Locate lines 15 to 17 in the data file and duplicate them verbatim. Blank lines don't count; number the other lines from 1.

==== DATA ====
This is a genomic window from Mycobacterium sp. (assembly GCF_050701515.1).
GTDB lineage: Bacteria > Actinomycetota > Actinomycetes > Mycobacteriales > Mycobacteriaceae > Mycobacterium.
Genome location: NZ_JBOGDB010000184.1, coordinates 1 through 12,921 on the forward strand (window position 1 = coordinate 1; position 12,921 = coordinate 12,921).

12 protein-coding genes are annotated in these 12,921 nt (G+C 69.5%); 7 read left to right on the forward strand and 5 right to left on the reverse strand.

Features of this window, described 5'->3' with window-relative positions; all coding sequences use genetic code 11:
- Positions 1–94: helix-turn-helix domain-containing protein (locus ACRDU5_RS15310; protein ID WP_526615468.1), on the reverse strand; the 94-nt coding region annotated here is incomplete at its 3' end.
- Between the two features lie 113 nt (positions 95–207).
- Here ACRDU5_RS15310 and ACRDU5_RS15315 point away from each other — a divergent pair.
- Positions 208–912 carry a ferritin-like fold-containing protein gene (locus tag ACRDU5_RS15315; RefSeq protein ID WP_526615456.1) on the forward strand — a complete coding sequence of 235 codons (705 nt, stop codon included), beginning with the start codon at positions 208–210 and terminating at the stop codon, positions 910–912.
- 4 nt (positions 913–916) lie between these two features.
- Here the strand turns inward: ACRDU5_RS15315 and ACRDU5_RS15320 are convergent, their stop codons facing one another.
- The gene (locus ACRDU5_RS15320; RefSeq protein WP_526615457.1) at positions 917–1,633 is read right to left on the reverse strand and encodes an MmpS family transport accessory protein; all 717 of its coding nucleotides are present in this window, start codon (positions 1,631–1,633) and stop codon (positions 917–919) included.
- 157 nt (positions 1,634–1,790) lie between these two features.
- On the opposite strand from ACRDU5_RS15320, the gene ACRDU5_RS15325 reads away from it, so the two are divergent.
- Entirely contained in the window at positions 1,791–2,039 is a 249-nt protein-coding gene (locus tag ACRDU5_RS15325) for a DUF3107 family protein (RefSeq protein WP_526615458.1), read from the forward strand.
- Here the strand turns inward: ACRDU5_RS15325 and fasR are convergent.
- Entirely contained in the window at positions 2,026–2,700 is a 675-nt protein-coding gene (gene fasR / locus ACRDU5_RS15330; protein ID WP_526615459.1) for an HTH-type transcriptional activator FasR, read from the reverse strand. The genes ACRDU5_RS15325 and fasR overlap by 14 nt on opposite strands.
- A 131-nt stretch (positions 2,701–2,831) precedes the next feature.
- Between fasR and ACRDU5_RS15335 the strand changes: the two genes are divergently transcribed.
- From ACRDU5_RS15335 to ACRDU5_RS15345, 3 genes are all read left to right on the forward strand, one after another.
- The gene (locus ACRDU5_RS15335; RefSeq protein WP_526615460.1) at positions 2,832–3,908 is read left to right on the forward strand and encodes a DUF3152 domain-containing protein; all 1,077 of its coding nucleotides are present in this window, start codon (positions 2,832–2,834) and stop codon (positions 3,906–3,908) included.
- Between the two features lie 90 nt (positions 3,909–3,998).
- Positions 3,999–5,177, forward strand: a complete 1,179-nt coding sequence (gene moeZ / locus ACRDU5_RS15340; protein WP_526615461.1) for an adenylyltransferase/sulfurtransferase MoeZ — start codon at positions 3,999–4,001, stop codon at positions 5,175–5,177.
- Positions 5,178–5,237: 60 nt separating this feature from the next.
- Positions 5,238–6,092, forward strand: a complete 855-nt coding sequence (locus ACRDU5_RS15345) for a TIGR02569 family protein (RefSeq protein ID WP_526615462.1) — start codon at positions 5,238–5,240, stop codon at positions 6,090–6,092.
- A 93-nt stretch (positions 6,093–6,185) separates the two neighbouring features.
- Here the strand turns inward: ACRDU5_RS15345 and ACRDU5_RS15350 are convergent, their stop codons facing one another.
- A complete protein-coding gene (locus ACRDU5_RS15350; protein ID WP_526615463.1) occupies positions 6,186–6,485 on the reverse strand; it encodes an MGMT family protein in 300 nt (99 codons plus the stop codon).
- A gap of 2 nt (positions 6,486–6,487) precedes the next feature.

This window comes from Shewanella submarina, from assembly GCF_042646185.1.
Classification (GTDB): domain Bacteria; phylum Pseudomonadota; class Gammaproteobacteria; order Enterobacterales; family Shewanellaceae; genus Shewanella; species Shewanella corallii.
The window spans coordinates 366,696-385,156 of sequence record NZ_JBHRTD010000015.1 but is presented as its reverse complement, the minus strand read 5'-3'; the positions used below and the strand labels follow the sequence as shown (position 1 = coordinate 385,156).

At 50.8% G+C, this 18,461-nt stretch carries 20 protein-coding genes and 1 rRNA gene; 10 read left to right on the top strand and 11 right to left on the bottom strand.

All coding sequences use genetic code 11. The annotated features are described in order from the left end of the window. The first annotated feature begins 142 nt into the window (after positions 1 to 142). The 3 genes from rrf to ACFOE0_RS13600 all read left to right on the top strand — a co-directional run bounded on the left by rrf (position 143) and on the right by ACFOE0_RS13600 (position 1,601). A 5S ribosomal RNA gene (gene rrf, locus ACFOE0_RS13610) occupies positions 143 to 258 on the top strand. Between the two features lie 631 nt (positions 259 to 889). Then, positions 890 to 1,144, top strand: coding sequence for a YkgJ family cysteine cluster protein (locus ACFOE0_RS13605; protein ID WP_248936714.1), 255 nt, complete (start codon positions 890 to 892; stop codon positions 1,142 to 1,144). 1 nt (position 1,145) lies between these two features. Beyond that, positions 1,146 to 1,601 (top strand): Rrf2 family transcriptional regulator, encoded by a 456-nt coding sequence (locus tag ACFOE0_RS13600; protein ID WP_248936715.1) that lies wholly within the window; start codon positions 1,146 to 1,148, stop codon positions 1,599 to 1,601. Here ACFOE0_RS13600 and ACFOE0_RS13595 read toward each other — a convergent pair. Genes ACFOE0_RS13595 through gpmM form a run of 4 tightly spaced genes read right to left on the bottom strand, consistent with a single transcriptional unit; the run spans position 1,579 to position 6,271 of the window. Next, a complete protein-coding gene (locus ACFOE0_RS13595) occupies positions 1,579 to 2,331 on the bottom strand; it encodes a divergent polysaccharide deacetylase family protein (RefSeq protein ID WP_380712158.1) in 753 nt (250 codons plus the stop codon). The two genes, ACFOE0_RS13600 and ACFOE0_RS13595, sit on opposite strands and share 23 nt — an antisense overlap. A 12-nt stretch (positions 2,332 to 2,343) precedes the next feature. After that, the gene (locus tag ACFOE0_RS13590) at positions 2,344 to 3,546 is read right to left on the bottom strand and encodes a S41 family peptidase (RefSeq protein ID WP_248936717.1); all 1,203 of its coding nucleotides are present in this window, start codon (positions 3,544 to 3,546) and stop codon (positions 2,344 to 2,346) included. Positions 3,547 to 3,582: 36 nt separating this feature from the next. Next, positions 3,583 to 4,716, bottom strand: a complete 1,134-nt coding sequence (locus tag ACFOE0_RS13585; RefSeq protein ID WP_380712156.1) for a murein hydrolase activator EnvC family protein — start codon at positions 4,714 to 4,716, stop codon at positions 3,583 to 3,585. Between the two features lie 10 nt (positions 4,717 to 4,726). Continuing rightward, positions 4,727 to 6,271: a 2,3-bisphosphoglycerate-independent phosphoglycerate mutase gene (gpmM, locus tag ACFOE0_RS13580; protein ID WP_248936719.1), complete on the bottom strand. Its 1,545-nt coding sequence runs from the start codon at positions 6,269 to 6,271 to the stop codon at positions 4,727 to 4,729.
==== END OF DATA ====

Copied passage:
- Entirely contained in the window at positions 1,791–2,039 is a 249-nt protein-coding gene (locus tag ACRDU5_RS15325) for a DUF3107 family protein (RefSeq protein WP_526615458.1), read from the forward strand.
- Here the strand turns inward: ACRDU5_RS15325 and fasR are convergent.
- Entirely contained in the window at positions 2,026–2,700 is a 675-nt protein-coding gene (gene fasR / locus ACRDU5_RS15330; protein ID WP_526615459.1) for an HTH-type transcriptional activator FasR, read from the reverse strand. The genes ACRDU5_RS15325 and fasR overlap by 14 nt on opposite strands.